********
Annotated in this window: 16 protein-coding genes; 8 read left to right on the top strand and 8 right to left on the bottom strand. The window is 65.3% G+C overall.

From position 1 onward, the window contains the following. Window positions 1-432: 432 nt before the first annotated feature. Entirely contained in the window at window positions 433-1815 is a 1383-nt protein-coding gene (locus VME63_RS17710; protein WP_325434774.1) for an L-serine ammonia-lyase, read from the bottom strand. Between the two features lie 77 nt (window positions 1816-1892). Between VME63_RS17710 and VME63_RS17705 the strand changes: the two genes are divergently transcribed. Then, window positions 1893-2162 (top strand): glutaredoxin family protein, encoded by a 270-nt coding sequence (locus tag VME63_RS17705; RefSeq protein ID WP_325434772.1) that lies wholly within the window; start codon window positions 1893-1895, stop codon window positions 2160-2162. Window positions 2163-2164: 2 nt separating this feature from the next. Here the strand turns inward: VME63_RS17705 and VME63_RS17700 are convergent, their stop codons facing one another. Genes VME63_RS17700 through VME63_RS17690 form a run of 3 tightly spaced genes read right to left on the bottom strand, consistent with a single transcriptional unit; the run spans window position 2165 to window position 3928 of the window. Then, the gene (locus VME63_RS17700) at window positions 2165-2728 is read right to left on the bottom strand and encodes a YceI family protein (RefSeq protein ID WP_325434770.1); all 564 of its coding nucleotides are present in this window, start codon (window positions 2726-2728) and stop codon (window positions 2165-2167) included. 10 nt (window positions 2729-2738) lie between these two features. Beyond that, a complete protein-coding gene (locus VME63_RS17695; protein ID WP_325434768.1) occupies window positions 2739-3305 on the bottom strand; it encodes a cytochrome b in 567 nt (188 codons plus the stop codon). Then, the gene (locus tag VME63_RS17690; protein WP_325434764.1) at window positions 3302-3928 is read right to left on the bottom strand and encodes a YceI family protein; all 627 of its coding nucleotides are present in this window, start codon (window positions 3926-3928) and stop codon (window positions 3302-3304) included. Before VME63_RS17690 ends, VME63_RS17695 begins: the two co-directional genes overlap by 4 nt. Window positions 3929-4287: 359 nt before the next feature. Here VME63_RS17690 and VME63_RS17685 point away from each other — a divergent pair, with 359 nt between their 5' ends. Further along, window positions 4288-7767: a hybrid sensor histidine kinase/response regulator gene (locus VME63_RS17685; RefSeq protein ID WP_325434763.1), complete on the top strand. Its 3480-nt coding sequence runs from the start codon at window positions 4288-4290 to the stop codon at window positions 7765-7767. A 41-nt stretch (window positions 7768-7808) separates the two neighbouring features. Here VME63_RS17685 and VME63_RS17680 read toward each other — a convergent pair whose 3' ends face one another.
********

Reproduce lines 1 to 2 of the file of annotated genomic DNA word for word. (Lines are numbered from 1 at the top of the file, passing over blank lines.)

Annotated in this window: 16 protein-coding genes; 8 read left to right on the top strand and 8 right to left on the bottom strand. The window is 65.3% G+C overall.

From position 1 onward, the window contains the following. Window positions 1-432: 432 nt before the first annotated feature. Entirely contained in the window at window positions 433-1815 is a 1383-nt protein-coding gene (locus VME63_RS17710; protein WP_325434774.1) for an L-serine ammonia-lyase, read from the bottom strand. Between the two features lie 77 nt (window positions 1816-1892). Between VME63_RS17710 and VME63_RS17705 the strand changes: the two genes are divergently transcribed. Then, window positions 1893-2162 (top strand): glutaredoxin family protein, encoded by a 270-nt coding sequence (locus tag VME63_RS17705; RefSeq protein ID WP_325434772.1) that lies wholly within the window; start codon window positions 1893-1895, stop codon window positions 2160-2162. Window positions 2163-2164: 2 nt separating this feature from the next. Here the strand turns inward: VME63_RS17705 and VME63_RS17700 are convergent, their stop codons facing one another. Genes VME63_RS17700 through VME63_RS17690 form a run of 3 tightly spaced genes read right to left on the bottom strand, consistent with a single transcriptional unit; the run spans window position 2165 to window position 3928 of the window. Then, the gene (locus VME63_RS17700) at window positions 2165-2728 is read right to left on the bottom strand and encodes a YceI family protein (RefSeq protein ID WP_325434770.1); all 564 of its coding nucleotides are present in this window, start codon (window positions 2726-2728) and stop codon (window positions 2165-2167) included. 10 nt (window positions 2729-2738) lie between these two features. Beyond that, a complete protein-coding gene (locus VME63_RS17695; protein ID WP_325434768.1) occupies window positions 2739-3305 on the bottom strand; it encodes a cytochrome b in 567 nt (188 codons plus the stop codon). Then, the gene (locus tag VME63_RS17690; protein WP_325434764.1) at window positions 3302-3928 is read right to left on the bottom strand and encodes a YceI family protein; all 627 of its coding nucleotides are present in this window, start codon (window positions 3926-3928) and stop codon (window positions 3302-3304) included. Before VME63_RS17690 ends, VME63_RS17695 begins: the two co-directional genes overlap by 4 nt. Window positions 3929-4287: 359 nt before the next feature. Here VME63_RS17690 and VME63_RS17685 point away from each other — a divergent pair, with 359 nt between their 5' ends. Further along, window positions 4288-7767: a hybrid sensor histidine kinase/response regulator gene (locus VME63_RS17685; RefSeq protein ID WP_325434763.1), complete on the top strand. Its 3480-nt coding sequence runs from the start codon at window positions 4288-4290 to the stop codon at window positions 7765-7767. A 41-nt stretch (window positions 7768-7808) separates the two neighbouring features. Here VME63_RS17685 and VME63_RS17680 read toward each other — a convergent pair whose 3' ends face one another.